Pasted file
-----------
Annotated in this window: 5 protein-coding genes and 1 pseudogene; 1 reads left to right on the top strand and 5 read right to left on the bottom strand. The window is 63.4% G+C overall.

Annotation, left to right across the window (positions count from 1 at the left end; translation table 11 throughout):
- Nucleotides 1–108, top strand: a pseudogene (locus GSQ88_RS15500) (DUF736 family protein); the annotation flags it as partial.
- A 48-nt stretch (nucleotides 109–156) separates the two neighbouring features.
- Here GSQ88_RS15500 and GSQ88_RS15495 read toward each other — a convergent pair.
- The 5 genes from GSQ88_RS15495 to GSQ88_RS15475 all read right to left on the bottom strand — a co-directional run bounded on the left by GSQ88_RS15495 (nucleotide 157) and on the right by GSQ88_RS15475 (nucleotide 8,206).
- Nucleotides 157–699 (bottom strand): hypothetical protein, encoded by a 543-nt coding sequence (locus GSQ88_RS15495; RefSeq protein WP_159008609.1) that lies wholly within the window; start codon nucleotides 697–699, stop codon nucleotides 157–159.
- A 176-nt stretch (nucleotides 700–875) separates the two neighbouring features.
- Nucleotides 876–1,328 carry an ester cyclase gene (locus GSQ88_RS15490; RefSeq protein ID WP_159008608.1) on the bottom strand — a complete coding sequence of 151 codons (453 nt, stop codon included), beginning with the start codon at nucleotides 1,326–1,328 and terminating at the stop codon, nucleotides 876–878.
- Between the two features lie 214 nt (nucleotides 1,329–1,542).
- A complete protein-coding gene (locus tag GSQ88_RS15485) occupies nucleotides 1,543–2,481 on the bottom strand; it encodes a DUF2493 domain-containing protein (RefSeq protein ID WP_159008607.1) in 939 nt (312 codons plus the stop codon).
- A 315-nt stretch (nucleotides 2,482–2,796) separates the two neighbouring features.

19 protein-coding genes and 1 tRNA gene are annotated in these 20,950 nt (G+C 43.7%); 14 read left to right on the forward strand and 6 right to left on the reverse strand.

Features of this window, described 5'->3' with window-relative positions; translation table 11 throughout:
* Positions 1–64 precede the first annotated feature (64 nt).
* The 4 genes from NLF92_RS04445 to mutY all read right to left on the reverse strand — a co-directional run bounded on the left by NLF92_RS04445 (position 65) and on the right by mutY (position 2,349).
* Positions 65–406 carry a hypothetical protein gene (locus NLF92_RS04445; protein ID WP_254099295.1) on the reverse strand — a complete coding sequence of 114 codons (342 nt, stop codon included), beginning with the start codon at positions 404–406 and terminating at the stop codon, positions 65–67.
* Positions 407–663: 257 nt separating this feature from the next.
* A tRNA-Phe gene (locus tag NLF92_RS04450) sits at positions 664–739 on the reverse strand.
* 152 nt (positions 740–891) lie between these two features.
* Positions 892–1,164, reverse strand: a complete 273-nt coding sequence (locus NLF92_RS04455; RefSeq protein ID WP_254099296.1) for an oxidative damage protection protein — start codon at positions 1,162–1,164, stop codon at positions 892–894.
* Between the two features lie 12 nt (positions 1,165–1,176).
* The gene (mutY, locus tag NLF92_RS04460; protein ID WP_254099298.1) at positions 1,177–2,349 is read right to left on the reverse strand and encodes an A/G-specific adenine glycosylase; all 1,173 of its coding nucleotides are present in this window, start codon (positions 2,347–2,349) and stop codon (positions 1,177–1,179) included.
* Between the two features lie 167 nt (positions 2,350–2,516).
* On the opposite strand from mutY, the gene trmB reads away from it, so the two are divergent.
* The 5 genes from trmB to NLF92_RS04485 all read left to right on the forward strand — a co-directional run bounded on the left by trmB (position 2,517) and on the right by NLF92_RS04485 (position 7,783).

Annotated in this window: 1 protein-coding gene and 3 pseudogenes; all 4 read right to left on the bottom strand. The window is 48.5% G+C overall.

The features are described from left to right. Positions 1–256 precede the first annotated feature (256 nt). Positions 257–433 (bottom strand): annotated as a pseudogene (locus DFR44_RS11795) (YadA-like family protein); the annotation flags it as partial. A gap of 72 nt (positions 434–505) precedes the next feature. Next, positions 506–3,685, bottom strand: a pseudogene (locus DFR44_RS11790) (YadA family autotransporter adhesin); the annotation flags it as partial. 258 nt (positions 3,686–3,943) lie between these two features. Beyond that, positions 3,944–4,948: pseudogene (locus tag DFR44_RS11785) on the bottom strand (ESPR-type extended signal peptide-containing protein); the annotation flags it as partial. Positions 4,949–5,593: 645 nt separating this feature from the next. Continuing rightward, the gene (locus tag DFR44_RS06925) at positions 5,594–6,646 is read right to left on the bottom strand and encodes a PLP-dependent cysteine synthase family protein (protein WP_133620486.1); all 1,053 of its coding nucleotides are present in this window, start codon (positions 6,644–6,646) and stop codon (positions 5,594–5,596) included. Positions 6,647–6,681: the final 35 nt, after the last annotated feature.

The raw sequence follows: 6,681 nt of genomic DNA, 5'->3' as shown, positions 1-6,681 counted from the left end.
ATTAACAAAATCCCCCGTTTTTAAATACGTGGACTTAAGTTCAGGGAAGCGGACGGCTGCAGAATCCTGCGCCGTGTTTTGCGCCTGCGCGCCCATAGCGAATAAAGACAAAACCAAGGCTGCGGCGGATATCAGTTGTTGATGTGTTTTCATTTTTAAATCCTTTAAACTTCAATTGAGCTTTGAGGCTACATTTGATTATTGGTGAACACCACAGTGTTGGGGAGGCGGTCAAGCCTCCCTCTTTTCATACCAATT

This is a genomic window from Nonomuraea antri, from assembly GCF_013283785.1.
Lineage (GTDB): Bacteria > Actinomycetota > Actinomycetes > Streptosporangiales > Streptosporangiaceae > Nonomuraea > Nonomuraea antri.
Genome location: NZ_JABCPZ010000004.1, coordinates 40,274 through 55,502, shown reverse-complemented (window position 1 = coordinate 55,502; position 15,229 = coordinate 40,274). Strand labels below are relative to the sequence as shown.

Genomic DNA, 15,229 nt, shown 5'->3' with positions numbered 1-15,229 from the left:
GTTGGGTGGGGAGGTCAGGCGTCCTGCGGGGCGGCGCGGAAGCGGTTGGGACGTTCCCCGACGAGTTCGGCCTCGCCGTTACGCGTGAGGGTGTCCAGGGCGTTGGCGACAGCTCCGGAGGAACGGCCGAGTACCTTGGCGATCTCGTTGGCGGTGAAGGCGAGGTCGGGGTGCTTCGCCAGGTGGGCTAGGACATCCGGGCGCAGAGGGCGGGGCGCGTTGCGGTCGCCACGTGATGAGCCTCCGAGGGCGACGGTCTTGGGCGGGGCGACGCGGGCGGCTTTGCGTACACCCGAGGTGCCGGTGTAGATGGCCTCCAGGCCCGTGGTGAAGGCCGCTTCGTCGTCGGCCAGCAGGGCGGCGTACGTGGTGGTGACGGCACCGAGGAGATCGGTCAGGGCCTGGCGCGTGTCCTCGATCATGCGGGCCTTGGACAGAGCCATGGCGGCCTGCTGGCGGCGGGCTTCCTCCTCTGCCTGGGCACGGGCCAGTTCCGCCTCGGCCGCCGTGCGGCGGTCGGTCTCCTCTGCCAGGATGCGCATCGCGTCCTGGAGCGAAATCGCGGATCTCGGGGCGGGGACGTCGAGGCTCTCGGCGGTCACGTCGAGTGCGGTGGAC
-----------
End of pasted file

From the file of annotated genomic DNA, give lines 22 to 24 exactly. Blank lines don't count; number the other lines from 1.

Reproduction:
* Between the two features lie 12 nt (positions 1,165–1,176).
* The gene (mutY, locus tag NLF92_RS04460; protein ID WP_254099298.1) at positions 1,177–2,349 is read right to left on the reverse strand and encodes an A/G-specific adenine glycosylase; all 1,173 of its coding nucleotides are present in this window, start codon (positions 2,347–2,349) and stop codon (positions 1,177–1,179) included.
* Between the two features lie 167 nt (positions 2,350–2,516).